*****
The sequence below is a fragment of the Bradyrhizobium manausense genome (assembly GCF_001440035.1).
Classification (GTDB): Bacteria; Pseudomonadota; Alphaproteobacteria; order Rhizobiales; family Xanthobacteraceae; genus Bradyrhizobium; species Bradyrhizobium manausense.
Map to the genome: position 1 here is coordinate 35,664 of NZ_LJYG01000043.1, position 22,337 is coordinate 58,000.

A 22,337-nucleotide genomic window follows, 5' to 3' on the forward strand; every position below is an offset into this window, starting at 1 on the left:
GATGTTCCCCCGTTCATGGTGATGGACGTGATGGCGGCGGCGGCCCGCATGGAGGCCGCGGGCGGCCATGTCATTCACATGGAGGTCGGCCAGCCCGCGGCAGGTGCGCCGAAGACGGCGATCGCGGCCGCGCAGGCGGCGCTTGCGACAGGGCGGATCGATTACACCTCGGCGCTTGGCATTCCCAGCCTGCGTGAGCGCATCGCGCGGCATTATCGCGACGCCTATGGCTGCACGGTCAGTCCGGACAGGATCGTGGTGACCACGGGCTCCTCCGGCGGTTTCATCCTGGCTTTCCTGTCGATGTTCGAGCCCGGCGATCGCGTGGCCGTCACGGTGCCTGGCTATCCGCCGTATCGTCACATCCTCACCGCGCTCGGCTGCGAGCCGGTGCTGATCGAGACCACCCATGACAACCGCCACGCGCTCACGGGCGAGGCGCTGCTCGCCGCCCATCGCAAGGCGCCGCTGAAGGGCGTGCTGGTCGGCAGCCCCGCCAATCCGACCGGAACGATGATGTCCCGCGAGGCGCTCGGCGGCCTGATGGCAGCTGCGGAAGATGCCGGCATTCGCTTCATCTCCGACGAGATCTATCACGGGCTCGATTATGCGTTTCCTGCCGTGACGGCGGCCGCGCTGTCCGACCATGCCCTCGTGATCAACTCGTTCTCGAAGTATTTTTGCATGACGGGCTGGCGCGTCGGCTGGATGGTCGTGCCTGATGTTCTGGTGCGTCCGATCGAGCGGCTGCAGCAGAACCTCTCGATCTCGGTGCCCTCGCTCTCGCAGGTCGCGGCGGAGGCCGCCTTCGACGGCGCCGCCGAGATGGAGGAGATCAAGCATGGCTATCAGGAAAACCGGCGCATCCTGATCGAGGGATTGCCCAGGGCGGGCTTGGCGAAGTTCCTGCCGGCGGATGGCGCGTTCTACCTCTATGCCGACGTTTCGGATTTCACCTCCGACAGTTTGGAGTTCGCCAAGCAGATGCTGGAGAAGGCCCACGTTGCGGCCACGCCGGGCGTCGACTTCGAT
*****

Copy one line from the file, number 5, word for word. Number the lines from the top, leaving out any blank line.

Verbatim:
GATGTTCCCCCGTTCATGGTGATGGACGTGATGGCGGCGGCGGCCCGCATGGAGGCCGCGGGCGGCCATGTCATTCACATGGAGGTCGGCCAGCCCGCGGCAGGTGCGCCGAAGACGGCGATCGCGGCCGCGCAGGCGGCGCTTGCGACAGGGCGGATCGATTACACCTCGGCGCTTGGCATTCCCAGCCTGCGTGAGCGCATCGCGCGGCATTATCGCGACGCCTATGGCTGCACGGTCAGTCCGGACAGGATCGTGGTGACCACGGGCTCCTCCGGCGGTTTCATCCTGGCTTTCCTGTCGATGTTCGAGCCCGGCGATCGCGTGGCCGTCACGGTGCCTGGCTATCCGCCGTATCGTCACATCCTCACCGCGCTCGGCTGCGAGCCGGTGCTGATCGAGACCACCCATGACAACCGCCACGCGCTCACGGGCGAGGCGCTGCTCGCCGCCCATCGCAAGGCGCCGCTGAAGGGCGTGCTGGTCGGCAGCCCCGCCAATCCGACCGGAACGATGATGTCCCGCGAGGCGCTCGGCGGCCTGATGGCAGCTGCGGAAGATGCCGGCATTCGCTTCATCTCCGACGAGATCTATCACGGGCTCGATTATGCGTTTCCTGCCGTGACGGCGGCCGCGCTGTCCGACCATGCCCTCGTGATCAACTCGTTCTCGAAGTATTTTTGCATGACGGGCTGGCGCGTCGGCTGGATGGTCGTGCCTGATGTTCTGGTGCGTCCGATCGAGCGGCTGCAGCAGAACCTCTCGATCTCGGTGCCCTCGCTCTCGCAGGTCGCGGCGGAGGCCGCCTTCGACGGCGCCGCCGAGATGGAGGAGATCAAGCATGGCTATCAGGAAAACCGGCGCATCCTGATCGAGGGATTGCCCAGGGCGGGCTTGGCGAAGTTCCTGCCGGCGGATGGCGCGTTCTACCTCTATGCCGACGTTTCGGATTTCACCTCCGACAGTTTGGAGTTCGCCAAGCAGATGCTGGAGAAGGCCCACGTTGCGGCCACGCCGGGCGTCGACTTCGAT